The academic and engineering spheres were recently shaken by the news of the passing of Roger Pollard, a highly regarded British engineer and a dedicated volunteer of the Institute of Electrical and Electronics Engineers (IEEE). This article examines the circumstances of his death and the contributions he made to his field during his lifetime.
Roger Pollard, who at the time of his death was serving as the Secretary of IEEE and a member of its Board of Directors, is remembered for his distinguished career and service to the engineering community. He was deeply involved with the IEEE, having held various leadership positions across its committees and boards. His death was officially announced by IEEE President Moshe Kam, who expressed deep sorrow at the loss of a key figure in engineering and education.
In his professional capacity, Pollard had a rich and varied career. Prior to his passing on December 3, 2011, he was the Agilent Technologies Chair in High-Frequency Measurements at the University of Leeds, where he also served as the Dean of the Faculty of Engineering until September 2010. His research encompassed a wide range of topics that included microwave and millimeter-wave circuits, terahertz technology, and non-linear characterization, among others.
One of Pollard’s crowning achievements was his role in the development and launch of the IEEE Xplore digital library. As Chair of the Technical Activities Board in 2010, he was instrumental in the creation of this online repository, which has become a crucial resource for technical information and research, widely accessible to scholars and professionals around the globe.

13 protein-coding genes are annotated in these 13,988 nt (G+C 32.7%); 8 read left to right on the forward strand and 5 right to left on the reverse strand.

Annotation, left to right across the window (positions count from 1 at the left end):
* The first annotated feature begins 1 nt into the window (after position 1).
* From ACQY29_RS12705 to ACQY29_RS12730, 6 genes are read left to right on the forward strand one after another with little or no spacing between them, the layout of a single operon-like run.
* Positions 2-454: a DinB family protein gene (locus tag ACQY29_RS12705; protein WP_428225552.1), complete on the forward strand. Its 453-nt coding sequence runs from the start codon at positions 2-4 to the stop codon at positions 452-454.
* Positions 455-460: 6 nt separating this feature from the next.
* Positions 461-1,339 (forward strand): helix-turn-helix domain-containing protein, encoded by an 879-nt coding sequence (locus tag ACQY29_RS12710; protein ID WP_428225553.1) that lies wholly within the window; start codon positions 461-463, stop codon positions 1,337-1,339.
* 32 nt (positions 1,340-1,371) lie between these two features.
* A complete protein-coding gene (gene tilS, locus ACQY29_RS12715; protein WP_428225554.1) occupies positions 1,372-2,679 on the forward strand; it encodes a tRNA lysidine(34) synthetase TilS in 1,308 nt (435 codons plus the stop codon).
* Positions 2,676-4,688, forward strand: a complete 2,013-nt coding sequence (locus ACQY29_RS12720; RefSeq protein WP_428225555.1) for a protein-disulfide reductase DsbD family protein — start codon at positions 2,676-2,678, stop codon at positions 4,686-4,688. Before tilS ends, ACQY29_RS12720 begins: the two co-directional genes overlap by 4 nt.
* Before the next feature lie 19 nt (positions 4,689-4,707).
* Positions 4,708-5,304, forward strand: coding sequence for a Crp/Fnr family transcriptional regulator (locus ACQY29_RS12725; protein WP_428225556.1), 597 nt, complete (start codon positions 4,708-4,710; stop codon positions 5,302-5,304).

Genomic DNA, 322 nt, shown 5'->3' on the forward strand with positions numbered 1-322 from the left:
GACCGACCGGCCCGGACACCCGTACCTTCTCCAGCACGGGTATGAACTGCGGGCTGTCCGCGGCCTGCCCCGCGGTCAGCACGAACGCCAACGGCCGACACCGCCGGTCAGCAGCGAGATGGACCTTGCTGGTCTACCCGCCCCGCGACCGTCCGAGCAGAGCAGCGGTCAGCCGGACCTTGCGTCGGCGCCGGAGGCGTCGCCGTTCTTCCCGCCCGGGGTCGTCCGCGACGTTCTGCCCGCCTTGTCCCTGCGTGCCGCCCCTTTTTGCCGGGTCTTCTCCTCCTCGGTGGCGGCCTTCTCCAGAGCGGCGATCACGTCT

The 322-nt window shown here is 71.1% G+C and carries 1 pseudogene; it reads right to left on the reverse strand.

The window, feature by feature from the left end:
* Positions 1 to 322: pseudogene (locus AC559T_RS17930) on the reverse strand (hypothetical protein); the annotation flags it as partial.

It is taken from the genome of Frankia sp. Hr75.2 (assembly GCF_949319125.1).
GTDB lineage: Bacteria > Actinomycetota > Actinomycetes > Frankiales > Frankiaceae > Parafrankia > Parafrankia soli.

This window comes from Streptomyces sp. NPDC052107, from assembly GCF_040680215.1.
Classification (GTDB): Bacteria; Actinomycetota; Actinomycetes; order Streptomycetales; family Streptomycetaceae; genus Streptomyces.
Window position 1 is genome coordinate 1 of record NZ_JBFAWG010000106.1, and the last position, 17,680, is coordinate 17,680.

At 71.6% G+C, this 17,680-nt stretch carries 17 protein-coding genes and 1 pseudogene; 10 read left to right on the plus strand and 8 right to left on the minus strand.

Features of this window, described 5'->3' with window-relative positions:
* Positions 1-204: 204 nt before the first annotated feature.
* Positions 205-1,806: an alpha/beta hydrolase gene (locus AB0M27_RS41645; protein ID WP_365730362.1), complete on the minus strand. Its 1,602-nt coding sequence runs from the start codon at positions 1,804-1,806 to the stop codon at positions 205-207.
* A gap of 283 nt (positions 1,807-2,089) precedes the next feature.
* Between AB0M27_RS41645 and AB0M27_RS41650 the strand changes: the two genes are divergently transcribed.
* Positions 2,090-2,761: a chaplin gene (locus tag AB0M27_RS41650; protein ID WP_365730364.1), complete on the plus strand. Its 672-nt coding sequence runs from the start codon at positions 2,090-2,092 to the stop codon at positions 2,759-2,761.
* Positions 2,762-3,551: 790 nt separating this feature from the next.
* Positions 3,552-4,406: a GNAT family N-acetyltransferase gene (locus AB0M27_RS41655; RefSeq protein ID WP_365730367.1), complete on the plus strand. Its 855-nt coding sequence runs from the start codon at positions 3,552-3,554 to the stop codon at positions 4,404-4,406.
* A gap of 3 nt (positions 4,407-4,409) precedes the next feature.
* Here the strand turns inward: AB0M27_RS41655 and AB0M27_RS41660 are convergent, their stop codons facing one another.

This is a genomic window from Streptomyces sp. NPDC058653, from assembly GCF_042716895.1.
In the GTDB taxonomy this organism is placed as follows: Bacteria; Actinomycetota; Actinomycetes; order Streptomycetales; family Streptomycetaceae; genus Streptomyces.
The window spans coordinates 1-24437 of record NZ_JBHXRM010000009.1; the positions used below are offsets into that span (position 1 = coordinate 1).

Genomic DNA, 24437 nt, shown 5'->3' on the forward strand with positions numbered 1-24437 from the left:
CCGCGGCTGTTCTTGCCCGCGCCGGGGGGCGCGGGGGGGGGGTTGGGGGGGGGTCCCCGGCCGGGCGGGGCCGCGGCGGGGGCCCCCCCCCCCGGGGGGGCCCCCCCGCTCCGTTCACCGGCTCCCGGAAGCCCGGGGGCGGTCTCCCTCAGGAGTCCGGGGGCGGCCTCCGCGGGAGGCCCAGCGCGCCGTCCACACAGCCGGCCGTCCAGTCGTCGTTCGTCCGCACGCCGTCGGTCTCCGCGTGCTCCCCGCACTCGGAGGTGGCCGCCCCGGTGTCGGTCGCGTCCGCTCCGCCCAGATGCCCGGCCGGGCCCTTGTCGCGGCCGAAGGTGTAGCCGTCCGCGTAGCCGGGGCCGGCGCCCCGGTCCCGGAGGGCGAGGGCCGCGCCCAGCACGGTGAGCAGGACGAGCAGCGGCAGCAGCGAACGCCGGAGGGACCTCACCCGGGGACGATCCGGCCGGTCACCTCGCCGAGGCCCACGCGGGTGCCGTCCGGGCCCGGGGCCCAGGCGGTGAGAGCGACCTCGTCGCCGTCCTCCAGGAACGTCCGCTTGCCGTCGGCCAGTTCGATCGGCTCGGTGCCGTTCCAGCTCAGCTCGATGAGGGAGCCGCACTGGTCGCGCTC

Pollard’s dedication to the IEEE extended over 25 years where he was celebrated not only for his engineering acumen but also for his broad intellectual interests. Colleagues and friends knew him as someone who could elevate a conversation with his knowledge across various disciplines, including literature, language, arts, law, political history, and economics.
He was a passionate individual, known for his eloquence and persuasive speaking abilities. A staunch proponent of making the IEEE a more globalized entity, Pollard advocated for structural reforms aimed at bolstering the organization’s effectiveness and embracing diversity. His advocacy for these causes was a testament to his belief in the power of collective effort and the importance of inclusivity within the engineering sector.
Pollard’s life extended beyond his professional achievements. He shared his life with his love, Connie Brooks, and his family, who deeply felt his passing. His obituary also noted that he passed away peacefully on the evening of March 30, 2015, and is survived by his family, his sister Sonia, and his cherished dog, Shadow Boy.
Regarding the question of whether Roger Pollard’s death was a suicide, there is no evidence or official statement to support this claim. Official communications attribute his passing to a terminal illness with which he was diagnosed in October 2011. It is imperative when discussing such sensitive topics to rely on factual information and refrain from speculation.
Roger Pollard’s death marks the loss of an influential and dedicated figure who made lasting contributions to the world of engineering and the IEEE. His legacy is characterized by his commitment to advancing the field and the impact of the projects he championed. It is a stark reminder of the transient nature of life, even for individuals who have had a significant influence on their professional communities.